# Why In Manchester encoding, the bit rate is half of the baud rate?

I think baud rate is the rate of the symbols, and if each symbol contains n bit, then the bit rate should be `n x baud rate`

In Ethernet( Manchester encoding) ,if bit rate is half of the baud rate, then a symbol contains 1/2 bit ? As far as I know, bit rate should at least not less than symbol rate (baud rate).

About the relationship of baud rate and bit rate, my understanding have no problems, yet when it comes to the Manchester code, it's totally counterintuitive, could anyone explain about these?

Bit rate is related to the speed of the transmission of the digital bit, while baudrate is related to the speed of change of symbols, which are significancies in analog signal. These can be either in amplitude, frequency or phase or more complex modulation methods. In manchester encoding, one bit is reprsented by two different levels of voltage. Therefore, lets say if you want to transfer 1Mbit digital data in one second, then you will need to make ~ 2 million changes in the level of the analogous signal. That is why, your bit rate will be 1Mbs, while your baud rate will be 2M bauds.

In NRZ encoding, one bit is represented by one symbol. Therfore rates will be equal.

• I like this explanation. It's intuitive. But it's confusing when a specific example such as `10101010` is imagined. The transitions in this case as seen here are equivalent in both NRZ and Manchester encoding. Dec 31, 2020 at 13:36

The Wikipedia article for Baud says that it can be defined as pulses per second. In the case of Manchester Encoding, this results in the baud rate being defined as "clock transitions".

A transition is what occurs when the signaling voltage goes from a low voltage to a high voltage, or vice versa. If you look at this diagram:

You will notice that the Manchester wave always makes a transition from either low to high or high to low when the clock transitions from high to low. The bits are encoded in that transition; a transition from low to high indicates a 1, and a transition from high to low indicates a 0. The low-to-high clock transitions are used to get the Manchester wave in a position where it can make the correct transition for the next bit. As you can see, there are never more than two clock transitions between one Manchester transition and the next; the clock is effectively encoded in the Manchester wave itself.

If the bits were encoded in a single clock transition (i.e. high being 1 and low being 0), then the clock (baud) rate and the bit rate would be the same, but then you would have to run a separate line for the clock. Because Manchester guarantees a transition every

• I did read the Wikipedia article , and I could understand why they said Manchester code, the bit rate is half the baud rate, what I puzzled is that these saying is incompatible with other sayings about bit rate and baud rate, for example :stackoverflow.com/questions/20534417/… Sep 14, 2014 at 15:18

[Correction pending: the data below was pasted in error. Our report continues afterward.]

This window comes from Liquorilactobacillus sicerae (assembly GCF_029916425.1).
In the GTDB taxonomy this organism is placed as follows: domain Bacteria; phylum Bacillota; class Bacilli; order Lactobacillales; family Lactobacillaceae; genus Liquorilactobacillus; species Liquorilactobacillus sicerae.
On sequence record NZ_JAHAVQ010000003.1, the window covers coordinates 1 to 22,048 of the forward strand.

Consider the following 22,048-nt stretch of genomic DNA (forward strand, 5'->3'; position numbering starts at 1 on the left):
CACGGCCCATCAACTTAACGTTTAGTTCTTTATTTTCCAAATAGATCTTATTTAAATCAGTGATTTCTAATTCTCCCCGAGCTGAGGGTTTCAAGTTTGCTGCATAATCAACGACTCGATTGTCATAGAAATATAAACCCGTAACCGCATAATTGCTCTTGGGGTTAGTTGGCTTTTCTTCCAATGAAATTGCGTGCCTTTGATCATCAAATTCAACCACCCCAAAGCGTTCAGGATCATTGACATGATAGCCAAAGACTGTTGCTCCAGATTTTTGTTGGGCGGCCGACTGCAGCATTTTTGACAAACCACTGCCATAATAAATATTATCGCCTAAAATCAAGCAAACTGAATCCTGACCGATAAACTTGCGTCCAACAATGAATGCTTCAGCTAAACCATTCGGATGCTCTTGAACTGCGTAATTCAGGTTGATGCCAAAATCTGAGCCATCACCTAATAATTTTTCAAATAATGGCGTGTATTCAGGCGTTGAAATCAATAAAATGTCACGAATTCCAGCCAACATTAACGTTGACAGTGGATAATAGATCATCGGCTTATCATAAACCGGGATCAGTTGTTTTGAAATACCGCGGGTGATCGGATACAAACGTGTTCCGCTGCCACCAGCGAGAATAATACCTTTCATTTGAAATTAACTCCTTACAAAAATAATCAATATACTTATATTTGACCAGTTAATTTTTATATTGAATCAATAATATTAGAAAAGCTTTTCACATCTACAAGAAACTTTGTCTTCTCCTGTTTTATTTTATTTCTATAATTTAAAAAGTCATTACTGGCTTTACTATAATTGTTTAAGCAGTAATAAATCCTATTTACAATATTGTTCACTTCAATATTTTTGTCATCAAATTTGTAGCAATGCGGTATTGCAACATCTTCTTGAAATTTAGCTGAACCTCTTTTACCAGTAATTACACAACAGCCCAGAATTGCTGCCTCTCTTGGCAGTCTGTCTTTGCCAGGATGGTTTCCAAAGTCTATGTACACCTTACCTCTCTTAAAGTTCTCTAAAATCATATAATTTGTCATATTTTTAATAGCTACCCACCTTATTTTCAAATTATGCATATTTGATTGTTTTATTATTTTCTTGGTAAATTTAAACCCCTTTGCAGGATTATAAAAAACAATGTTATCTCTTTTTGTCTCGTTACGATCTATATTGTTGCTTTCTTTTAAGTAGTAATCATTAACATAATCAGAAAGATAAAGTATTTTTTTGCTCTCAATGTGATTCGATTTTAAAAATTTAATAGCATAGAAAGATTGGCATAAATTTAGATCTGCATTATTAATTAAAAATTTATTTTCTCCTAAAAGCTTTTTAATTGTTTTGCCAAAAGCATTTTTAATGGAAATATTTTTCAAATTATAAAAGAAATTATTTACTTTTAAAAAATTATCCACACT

• You're being confused by your assumption that, in Manchester Encoding, a symbol must contain a 1/2 bit. It would be more accurate to say that it takes two symbols (clock transitions, in this case) to encode one bit. Sep 14, 2014 at 15:20
• I'm comfused by what `symbol` means. In my opinion, symbols is what I want to transfer by the channel let's say `10110` and bits are what actually get transferred in the channel is `10.01.10.10.01` ( I add the period to make it more readable) , assume these is all transfer in a second, so we can say the baud rate is 5 baud/s and the bit rate is 10 bps(ten bits in a second). Sep 14, 2014 at 15:27
• A symbol is the smallest possible thing in a system which can encode information. In an older modem, a symbol is a tone, and each tone corresponds to 1 bit. It's not a transition, because a modem only understands tones. Some symbols correspond to multiple bits. For example, a voltage with four possible levels can record two bits. In Manchester Encoding, it takes two symbols (clock transitions) to record a single bit. Sep 14, 2014 at 15:32
• that's a point, I am still quite comfused, I will think about it for a while, thank you for answering. Sep 14, 2014 at 15:42

You can think of Manchester encoding not only transmitting the actual data, but also the clock (meta data) due to its self clocking characteristic.

http://en.wikipedia.org/wiki/Self-clocking_signal

All you need to understand is that WITHIN any ONE state in Manchester encoding ( i.e either 1 or 0 ) there would be a transition . . as depicted in DIAGRAM above. . .the sole reason for transition being for reciever to synchronize

This being said, it means if we compare this encoding scheme to others. . Like NRZ. there would be double the transitions in manchester encoding as compared to other techniques ( for a sequence of 10101 manchester will have 10 transitions while NRZ would have 5 ). . there may be exceptions. This means baud rate for manchester would be 10 while for NRZ would be 5. .

In designing we use to say that if any recvr is capable of syncing to baud rate of 10 . . . that means with manchester it transmts five Bits while with NRZ it would transmit 10 bis